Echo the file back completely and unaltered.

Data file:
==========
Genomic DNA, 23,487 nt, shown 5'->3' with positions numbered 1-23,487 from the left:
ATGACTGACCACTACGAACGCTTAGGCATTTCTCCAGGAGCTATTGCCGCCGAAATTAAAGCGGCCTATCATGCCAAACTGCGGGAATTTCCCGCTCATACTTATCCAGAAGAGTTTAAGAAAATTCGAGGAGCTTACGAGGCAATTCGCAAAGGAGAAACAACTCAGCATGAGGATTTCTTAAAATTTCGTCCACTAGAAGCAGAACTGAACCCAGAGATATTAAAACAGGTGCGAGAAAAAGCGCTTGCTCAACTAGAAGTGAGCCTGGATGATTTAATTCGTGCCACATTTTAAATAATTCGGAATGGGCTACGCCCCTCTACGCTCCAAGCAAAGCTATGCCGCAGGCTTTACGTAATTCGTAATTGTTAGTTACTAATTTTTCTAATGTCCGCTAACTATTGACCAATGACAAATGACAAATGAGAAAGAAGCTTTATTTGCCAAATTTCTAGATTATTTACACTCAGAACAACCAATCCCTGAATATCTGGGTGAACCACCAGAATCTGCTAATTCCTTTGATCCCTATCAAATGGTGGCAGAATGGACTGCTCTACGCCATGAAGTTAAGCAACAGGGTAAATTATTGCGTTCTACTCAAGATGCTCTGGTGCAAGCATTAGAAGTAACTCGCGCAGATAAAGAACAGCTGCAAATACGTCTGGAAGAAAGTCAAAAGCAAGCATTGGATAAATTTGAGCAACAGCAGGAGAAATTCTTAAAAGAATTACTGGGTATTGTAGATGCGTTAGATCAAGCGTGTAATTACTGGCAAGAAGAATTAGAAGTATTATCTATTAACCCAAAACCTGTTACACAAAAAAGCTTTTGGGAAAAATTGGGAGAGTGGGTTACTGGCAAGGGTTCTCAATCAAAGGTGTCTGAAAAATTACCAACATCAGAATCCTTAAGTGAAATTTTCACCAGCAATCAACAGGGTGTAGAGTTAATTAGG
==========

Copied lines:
Genomic DNA, 23,487 nt, shown 5'->3' with positions numbered 1-23,487 from the left:
ATGACTGACCACTACGAACGCTTAGGCATTTCTCCAGGAGCTATTGCCGCCGAAATTAAAGCGGCCTATCATGCCAAACTGCGGGAATTTCCCGCTCATACTTATCCAGAAGAGTTTAAGAAAATTCGAGGAGCTTACGAGGCAATTCGCAAAGGAGAAACAACTCAGCATGAGGATTTCTTAAAATTTCGTCCACTAGAAGCAGAACTGAACCCAGAGATATTAAAACAGGTGCGAGAAAAAGCGCTTGCTCAACTAGAAGTGAGCCTGGATGATTTAATTCGTGCCACATTTTAAATAATTCGGAATGGGCTACGCCCCTCTACGCTCCAAGCAAAGCTATGCCGCAGGCTTTACGTAATTCGTAATTGTTAGTTACTAATTTTTCTAATGTCCGCTAACTATTGACCAATGACAAATGACAAATGAGAAAGAAGCTTTATTTGCCAAATTTCTAGATTATTTACACTCAGAACAACCAATCCCTGAATATCTGGGTGAACCACCAGAATCTGCTAATTCCTTTGATCCCTATCAAATGGTGGCAGAATGGACTGCTCTACGCCATGAAGTTAAGCAACAGGGTAAATTATTGCGTTCTACTCAAGATGCTCTGGTGCAAGCATTAGAAGTAACTCGCGCAGATAAAGAACAGCTGCAAATACGTCTGGAAGAAAGTCAAAAGCAAGCATTGGATAAATTTGAGCAACAGCAGGAGAAATTCTTAAAAGAATTACTGGGTATTGTAGATGCGTTAGATCAAGCGTGTAATTACTGGCAAGAAGAATTAGAAGTATTATCTATTAACCCAAAACCTGTTACACAAAAAAGCTTTTGGGAAAAATTGGGAGAGTGGGTTACTGGCAAGGGTTCTCAATCAAAGGTGTCTGAAAAATTACCAACATCAGAATCCTTAAGTGAAATTTTCACCAGCAATCAACAGGGTGTAGAGTTAATTAGG